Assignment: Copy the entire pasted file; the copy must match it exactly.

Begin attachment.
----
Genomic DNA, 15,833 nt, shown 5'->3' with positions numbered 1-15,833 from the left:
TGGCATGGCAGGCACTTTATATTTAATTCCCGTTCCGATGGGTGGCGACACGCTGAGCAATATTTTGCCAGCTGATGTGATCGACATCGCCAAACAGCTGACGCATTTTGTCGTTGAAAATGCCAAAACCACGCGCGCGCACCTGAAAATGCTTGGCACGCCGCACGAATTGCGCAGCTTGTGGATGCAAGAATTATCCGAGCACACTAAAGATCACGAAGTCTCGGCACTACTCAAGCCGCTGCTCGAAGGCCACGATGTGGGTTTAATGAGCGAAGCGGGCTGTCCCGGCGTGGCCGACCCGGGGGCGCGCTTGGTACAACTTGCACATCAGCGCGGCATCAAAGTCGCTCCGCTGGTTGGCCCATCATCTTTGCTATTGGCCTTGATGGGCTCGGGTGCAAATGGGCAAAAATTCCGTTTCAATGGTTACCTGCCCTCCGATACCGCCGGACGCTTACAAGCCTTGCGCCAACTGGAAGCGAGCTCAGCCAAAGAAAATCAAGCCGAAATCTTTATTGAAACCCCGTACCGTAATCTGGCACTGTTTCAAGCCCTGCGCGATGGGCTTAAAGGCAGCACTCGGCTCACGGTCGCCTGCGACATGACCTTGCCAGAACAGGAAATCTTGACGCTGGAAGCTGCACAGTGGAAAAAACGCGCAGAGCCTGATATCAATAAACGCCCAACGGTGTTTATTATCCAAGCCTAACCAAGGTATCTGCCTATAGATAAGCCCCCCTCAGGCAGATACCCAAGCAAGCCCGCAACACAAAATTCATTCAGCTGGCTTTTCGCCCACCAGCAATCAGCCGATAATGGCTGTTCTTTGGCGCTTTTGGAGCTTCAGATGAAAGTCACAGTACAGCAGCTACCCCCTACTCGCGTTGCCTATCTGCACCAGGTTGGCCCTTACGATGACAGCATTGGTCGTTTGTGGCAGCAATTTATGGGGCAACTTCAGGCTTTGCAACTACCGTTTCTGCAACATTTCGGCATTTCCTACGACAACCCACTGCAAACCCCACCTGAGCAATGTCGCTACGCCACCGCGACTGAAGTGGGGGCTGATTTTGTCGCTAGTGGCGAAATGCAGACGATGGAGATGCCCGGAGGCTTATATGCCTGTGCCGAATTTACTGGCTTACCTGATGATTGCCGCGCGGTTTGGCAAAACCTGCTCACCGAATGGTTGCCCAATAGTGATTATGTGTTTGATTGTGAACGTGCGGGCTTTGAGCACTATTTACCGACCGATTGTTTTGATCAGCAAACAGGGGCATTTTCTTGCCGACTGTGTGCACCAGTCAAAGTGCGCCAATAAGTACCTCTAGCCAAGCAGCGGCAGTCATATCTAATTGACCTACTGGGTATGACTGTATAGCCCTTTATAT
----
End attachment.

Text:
Genomic DNA, 15,833 nt, shown 5'->3' with positions numbered 1-15,833 from the left:
TGGCATGGCAGGCACTTTATATTTAATTCCCGTTCCGATGGGTGGCGACACGCTGAGCAATATTTTGCCAGCTGATGTGATCGACATCGCCAAACAGCTGACGCATTTTGTCGTTGAAAATGCCAAAACCACGCGCGCGCACCTGAAAATGCTTGGCACGCCGCACGAATTGCGCAGCTTGTGGATGCAAGAATTATCCGAGCACACTAAAGATCACGAAGTCTCGGCACTACTCAAGCCGCTGCTCGAAGGCCACGATGTGGGTTTAATGAGCGAAGCGGGCTGTCCCGGCGTGGCCGACCCGGGGGCGCGCTTGGTACAACTTGCACATCAGCGCGGCATCAAAGTCGCTCCGCTGGTTGGCCCATCATCTTTGCTATTGGCCTTGATGGGCTCGGGTGCAAATGGGCAAAAATTCCGTTTCAATGGTTACCTGCCCTCCGATACCGCCGGACGCTTACAAGCCTTGCGCCAACTGGAAGCGAGCTCAGCCAAAGAAAATCAAGCCGAAATCTTTATTGAAACCCCGTACCGTAATCTGGCACTGTTTCAAGCCCTGCGCGATGGGCTTAAAGGCAGCACTCGGCTCACGGTCGCCTGCGACATGACCTTGCCAGAACAGGAAATCTTGACGCTGGAAGCTGCACAGTGGAAAAAACGCGCAGAGCCTGATATCAATAAACGCCCAACGGTGTTTATTATCCAAGCCTAACCAAGGTATCTGCCTATAGATAAGCCCCCCTCAGGCAGATACCCAAGCAAGCCCGCAACACAAAATTCATTCAGCTGGCTTTTCGCCCACCAGCAATCAGCCGATAATGGCTGTTCTTTGGCGCTTTTGGAGCTTCAGATGAAAGTCACAGTACAGCAGCTACCCCCTACTCGCGTTGCCTATCTGCACCAGGTTGGCCCTTACGATGACAGCATTGGTCGTTTGTGGCAGCAATTTATGGGGCAACTTCAGGCTTTGCAACTACCGTTTCTGCAACATTTCGGCATTTCCTACGACAACCCACTGCAAACCCCACCTGAGCAATGTCGCTACGCCACCGCGACTGAAGTGGGGGCTGATTTTGTCGCTAGTGGCGAAATGCAGACGATGGAGATGCCCGGAGGCTTATATGCCTGTGCCGAATTTACTGGCTTACCTGATGATTGCCGCGCGGTTTGGCAAAACCTGCTCACCGAATGGTTGCCCAATAGTGATTATGTGTTTGATTGTGAACGTGCGGGCTTTGAGCACTATTTACCGACCGATTGTTTTGATCAGCAAACAGGGGCATTTTCTTGCCGACTGTGTGCACCAGTCAAAGTGCGCCAATAAGTACCTCTAGCCAAGCAGCGGCAGTCATATCTAATTGACCTACTGGGTATGACTGTATAGCCCTTTATAT